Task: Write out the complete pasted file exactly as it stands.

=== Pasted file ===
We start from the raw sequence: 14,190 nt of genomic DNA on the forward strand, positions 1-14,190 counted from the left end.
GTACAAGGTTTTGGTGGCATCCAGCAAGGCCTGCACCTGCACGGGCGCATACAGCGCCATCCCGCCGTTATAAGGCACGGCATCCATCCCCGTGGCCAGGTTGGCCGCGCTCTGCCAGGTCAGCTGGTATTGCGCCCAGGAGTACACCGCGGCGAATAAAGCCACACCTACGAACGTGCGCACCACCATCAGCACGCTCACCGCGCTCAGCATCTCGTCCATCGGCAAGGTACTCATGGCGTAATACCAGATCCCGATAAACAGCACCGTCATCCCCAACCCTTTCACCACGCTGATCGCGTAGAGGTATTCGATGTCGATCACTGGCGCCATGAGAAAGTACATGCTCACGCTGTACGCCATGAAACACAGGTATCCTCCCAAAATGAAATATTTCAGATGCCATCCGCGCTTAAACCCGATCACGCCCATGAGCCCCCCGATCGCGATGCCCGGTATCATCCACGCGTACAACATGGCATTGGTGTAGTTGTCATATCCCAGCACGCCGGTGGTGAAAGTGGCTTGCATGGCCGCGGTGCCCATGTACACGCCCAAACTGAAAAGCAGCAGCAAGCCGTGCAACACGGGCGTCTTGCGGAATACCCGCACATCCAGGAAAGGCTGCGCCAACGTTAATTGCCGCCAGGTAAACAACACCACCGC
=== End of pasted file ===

We start from the raw sequence: 14,190 nt of genomic DNA on the forward strand, positions 1-14,190 counted from the left end.
GTACAAGGTTTTGGTGGCATCCAGCAAGGCCTGCACCTGCACGGGCGCATACAGCGCCATCCCGCCGTTATAAGGCACGGCATCCATCCCCGTGGCCAGGTTGGCCGCGCTCTGCCAGGTCAGCTGGTATTGCGCCCAGGAGTACACCGCGGCGAATAAAGCCACACCTACGAACGTGCGCACCACCATCAGCACGCTCACCGCGCTCAGCATCTCGTCCATCGGCAAGGTACTCATGGCGTAATACCAGATCCCGATAAACAGCACCGTCATCCCCAACCCTTTCACCACGCTGATCGCGTAGAGGTATTCGATGTCGATCACTGGCGCCATGAGAAAGTACATGCTCACGCTGTACGCCATGAAACACAGGTATCCTCCCAAAATGAAATATTTCAGATGCCATCCGCGCTTAAACCCGATCACGCCCATGAGCCCCCCGATCGCGATGCCCGGTATCATCCACGCGTACAACATGGCATTGGTGTAGTTGTCATATCCCAGCACGCCGGTGGTGAAAGTGGCTTGCATGGCCGCGGTGCCCATGTACACGCCCAAACTGAAAAGCAGCAGCAAGCCGTGCAACACGGGCGTCTTGCGGAATACCCGCACATCCAGGAAAGGCTGCGCCAACGTTAATTGCCGCCAGGTAAACAACACCACCGC